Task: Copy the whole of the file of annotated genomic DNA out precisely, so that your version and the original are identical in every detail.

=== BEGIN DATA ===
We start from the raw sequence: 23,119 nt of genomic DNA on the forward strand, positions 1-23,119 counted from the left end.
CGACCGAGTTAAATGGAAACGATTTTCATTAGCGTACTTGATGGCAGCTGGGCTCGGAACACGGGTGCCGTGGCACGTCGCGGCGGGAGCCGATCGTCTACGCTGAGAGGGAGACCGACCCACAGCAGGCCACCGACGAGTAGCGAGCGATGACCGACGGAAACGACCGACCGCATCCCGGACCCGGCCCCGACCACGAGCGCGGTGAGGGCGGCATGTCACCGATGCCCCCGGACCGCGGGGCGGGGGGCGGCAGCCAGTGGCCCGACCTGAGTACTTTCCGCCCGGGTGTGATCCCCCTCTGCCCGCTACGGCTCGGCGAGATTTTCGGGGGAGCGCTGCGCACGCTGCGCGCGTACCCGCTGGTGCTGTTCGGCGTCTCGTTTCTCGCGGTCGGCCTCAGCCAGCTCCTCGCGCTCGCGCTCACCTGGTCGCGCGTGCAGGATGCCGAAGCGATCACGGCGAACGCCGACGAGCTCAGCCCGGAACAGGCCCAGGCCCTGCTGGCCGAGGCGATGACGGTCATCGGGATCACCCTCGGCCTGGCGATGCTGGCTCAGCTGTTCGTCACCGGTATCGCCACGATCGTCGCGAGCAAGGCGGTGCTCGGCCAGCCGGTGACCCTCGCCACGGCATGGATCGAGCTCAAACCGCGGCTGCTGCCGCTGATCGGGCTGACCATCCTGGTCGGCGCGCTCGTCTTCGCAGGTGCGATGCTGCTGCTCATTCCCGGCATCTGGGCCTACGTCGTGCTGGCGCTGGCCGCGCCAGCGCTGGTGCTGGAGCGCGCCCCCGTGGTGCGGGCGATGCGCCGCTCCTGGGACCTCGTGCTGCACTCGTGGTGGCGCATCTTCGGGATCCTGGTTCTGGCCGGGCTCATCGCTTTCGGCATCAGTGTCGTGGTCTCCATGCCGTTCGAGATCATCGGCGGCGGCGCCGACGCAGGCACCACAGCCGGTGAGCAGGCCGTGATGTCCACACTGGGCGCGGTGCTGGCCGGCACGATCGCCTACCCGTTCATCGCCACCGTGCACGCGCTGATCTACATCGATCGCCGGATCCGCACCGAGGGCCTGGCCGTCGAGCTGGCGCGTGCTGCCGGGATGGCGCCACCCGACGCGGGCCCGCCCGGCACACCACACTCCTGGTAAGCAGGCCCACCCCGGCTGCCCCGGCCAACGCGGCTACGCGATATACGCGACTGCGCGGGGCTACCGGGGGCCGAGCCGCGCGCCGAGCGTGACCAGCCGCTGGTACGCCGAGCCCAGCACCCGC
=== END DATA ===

We start from the raw sequence: 23,119 nt of genomic DNA on the forward strand, positions 1-23,119 counted from the left end.
CGACCGAGTTAAATGGAAACGATTTTCATTAGCGTACTTGATGGCAGCTGGGCTCGGAACACGGGTGCCGTGGCACGTCGCGGCGGGAGCCGATCGTCTACGCTGAGAGGGAGACCGACCCACAGCAGGCCACCGACGAGTAGCGAGCGATGACCGACGGAAACGACCGACCGCATCCCGGACCCGGCCCCGACCACGAGCGCGGTGAGGGCGGCATGTCACCGATGCCCCCGGACCGCGGGGCGGGGGGCGGCAGCCAGTGGCCCGACCTGAGTACTTTCCGCCCGGGTGTGATCCCCCTCTGCCCGCTACGGCTCGGCGAGATTTTCGGGGGAGCGCTGCGCACGCTGCGCGCGTACCCGCTGGTGCTGTTCGGCGTCTCGTTTCTCGCGGTCGGCCTCAGCCAGCTCCTCGCGCTCGCGCTCACCTGGTCGCGCGTGCAGGATGCCGAAGCGATCACGGCGAACGCCGACGAGCTCAGCCCGGAACAGGCCCAGGCCCTGCTGGCCGAGGCGATGACGGTCATCGGGATCACCCTCGGCCTGGCGATGCTGGCTCAGCTGTTCGTCACCGGTATCGCCACGATCGTCGCGAGCAAGGCGGTGCTCGGCCAGCCGGTGACCCTCGCCACGGCATGGATCGAGCTCAAACCGCGGCTGCTGCCGCTGATCGGGCTGACCATCCTGGTCGGCGCGCTCGTCTTCGCAGGTGCGATGCTGCTGCTCATTCCCGGCATCTGGGCCTACGTCGTGCTGGCGCTGGCCGCGCCAGCGCTGGTGCTGGAGCGCGCCCCCGTGGTGCGGGCGATGCGCCGCTCCTGGGACCTCGTGCTGCACTCGTGGTGGCGCATCTTCGGGATCCTGGTTCTGGCCGGGCTCATCGCTTTCGGCATCAGTGTCGTGGTCTCCATGCCGTTCGAGATCATCGGCGGCGGCGCCGACGCAGGCACCACAGCCGGTGAGCAGGCCGTGATGTCCACACTGGGCGCGGTGCTGGCCGGCACGATCGCCTACCCGTTCATCGCCACCGTGCACGCGCTGATCTACATCGATCGCCGGATCCGCACCGAGGGCCTGGCCGTCGAGCTGGCGCGTGCTGCCGGGATGGCGCCACCCGACGCGGGCCCGCCCGGCACACCACACTCCTGGTAAGCAGGCCCACCCCGGCTGCCCCGGCCAACGCGGCTACGCGATATACGCGACTGCGCGGGGCTACCGGGGGCCGAGCCGCGCGCCGAGCGTGACCAGCCGCTGGTACGCCGAGCCCAGCACCCGC